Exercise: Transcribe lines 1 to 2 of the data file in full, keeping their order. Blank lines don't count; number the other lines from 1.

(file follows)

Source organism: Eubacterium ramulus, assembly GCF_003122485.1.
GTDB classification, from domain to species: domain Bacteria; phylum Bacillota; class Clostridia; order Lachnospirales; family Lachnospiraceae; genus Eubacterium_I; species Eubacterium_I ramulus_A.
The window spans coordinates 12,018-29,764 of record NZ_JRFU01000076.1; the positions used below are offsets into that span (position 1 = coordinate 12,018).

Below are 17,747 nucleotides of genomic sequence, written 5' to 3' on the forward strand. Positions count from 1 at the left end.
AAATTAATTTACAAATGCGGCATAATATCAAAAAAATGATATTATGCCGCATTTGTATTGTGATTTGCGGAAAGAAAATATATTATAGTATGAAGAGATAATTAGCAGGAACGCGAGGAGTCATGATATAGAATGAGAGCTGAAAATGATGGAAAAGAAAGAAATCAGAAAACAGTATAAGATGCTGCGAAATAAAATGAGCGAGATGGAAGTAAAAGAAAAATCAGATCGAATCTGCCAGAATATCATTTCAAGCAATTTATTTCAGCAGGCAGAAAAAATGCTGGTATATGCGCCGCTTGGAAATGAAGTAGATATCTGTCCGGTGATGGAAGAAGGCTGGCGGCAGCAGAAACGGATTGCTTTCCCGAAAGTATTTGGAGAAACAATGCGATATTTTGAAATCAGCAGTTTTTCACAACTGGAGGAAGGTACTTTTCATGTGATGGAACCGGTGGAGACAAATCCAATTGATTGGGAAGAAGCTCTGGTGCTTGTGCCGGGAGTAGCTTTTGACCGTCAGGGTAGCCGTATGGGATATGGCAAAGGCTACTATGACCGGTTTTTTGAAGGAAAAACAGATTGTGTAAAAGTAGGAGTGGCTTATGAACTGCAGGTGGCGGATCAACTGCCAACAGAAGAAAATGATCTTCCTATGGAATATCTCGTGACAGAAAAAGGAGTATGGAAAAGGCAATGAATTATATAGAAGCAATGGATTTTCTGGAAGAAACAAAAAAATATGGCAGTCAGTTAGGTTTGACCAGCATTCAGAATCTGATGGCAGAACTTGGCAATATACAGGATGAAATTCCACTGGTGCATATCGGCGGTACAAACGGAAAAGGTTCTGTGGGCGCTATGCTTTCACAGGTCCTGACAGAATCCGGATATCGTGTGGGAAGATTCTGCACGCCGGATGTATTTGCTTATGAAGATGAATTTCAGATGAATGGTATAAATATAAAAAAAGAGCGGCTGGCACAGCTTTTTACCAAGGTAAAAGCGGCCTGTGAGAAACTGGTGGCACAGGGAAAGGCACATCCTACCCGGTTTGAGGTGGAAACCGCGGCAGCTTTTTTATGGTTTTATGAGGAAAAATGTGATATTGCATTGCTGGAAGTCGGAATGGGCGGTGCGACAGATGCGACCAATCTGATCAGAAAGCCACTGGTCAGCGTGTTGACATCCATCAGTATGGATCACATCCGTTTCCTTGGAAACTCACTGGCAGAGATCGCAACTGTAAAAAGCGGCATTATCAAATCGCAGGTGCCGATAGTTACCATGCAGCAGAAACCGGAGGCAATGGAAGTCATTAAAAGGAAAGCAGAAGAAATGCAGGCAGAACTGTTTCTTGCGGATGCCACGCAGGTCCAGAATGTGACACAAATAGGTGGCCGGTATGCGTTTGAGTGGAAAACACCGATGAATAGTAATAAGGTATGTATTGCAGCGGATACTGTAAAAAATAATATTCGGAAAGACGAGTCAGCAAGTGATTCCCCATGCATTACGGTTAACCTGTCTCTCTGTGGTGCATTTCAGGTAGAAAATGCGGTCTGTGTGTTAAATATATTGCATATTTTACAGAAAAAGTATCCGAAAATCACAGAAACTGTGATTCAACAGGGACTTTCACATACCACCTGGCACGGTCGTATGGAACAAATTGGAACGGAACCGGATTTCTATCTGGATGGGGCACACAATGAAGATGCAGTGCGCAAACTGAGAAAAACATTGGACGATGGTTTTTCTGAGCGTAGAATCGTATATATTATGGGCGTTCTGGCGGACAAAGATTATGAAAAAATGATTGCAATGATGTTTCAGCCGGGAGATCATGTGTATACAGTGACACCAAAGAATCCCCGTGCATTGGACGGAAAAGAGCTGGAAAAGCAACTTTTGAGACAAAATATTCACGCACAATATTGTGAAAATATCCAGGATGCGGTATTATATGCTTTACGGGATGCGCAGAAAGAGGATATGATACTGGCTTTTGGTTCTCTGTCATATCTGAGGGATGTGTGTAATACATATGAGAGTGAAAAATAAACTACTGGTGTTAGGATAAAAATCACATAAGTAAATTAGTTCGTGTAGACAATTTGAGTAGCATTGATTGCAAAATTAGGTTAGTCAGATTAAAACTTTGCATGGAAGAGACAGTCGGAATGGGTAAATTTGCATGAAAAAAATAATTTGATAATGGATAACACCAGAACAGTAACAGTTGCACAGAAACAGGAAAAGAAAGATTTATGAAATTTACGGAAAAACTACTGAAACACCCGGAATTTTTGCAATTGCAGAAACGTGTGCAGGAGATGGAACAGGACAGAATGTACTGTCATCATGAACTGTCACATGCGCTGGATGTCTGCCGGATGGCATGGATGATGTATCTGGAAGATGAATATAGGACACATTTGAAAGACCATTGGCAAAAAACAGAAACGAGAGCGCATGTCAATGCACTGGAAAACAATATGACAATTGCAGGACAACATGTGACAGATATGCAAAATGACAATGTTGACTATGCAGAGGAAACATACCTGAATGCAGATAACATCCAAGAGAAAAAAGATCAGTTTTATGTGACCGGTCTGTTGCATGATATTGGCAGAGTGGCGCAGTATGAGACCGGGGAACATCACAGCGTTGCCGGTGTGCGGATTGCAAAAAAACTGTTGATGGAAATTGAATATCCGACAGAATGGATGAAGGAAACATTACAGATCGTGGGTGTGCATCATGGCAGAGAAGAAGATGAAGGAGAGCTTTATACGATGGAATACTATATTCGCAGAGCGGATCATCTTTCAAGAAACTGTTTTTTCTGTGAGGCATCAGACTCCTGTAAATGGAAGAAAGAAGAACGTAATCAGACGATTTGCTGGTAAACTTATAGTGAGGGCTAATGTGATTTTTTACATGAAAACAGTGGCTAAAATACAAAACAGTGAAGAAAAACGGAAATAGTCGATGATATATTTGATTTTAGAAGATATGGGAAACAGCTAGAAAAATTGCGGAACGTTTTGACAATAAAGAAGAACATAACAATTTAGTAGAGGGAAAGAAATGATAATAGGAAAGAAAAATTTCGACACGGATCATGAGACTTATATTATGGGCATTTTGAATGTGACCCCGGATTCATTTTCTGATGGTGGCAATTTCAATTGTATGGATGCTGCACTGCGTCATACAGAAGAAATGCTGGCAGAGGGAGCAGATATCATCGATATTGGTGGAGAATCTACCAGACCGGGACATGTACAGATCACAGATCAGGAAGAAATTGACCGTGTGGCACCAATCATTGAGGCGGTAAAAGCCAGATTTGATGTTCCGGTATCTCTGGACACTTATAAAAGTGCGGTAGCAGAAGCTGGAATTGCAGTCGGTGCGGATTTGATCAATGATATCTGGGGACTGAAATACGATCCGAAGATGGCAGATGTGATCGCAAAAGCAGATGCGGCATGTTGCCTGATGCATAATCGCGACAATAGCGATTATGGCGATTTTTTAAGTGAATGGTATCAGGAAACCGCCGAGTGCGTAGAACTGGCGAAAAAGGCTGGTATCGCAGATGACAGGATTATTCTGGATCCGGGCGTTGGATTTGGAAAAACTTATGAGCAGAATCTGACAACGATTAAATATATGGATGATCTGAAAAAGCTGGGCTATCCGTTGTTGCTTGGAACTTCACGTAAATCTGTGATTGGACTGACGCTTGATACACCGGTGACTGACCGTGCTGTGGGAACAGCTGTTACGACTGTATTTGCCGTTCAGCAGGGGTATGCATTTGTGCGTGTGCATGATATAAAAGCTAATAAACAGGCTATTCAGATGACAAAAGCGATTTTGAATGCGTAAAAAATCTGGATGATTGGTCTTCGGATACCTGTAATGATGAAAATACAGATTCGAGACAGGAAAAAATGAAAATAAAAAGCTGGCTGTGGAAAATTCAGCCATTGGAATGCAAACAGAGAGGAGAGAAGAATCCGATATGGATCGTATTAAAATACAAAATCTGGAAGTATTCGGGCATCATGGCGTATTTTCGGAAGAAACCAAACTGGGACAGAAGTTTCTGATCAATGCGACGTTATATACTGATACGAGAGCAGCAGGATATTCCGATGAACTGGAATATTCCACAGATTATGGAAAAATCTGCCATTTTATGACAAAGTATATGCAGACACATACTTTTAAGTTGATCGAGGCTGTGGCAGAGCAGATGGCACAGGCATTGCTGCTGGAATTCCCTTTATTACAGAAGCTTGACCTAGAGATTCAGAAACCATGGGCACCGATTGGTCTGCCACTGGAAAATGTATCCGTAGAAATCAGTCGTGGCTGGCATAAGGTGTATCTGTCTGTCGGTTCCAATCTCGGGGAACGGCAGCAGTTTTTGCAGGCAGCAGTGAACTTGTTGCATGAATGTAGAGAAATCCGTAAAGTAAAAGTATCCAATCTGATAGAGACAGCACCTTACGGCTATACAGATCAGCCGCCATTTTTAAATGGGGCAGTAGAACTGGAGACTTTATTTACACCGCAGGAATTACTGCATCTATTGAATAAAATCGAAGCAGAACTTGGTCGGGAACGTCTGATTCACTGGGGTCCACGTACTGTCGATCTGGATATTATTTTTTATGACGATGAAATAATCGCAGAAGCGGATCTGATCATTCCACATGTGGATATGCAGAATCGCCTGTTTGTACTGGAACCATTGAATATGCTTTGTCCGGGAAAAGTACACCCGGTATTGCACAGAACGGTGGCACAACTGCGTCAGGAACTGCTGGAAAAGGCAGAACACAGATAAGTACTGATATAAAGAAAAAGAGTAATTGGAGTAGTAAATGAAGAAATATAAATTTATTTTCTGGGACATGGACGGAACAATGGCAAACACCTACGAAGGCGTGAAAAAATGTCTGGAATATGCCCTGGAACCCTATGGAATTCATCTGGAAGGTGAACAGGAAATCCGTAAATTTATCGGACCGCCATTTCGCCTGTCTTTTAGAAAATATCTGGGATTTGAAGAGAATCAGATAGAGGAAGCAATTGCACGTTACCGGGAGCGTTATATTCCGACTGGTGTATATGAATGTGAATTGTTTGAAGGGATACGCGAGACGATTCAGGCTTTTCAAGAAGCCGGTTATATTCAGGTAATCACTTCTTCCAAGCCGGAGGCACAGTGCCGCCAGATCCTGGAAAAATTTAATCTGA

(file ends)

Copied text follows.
Source organism: Eubacterium ramulus, assembly GCF_003122485.1.
GTDB classification, from domain to species: domain Bacteria; phylum Bacillota; class Clostridia; order Lachnospirales; family Lachnospiraceae; genus Eubacterium_I; species Eubacterium_I ramulus_A.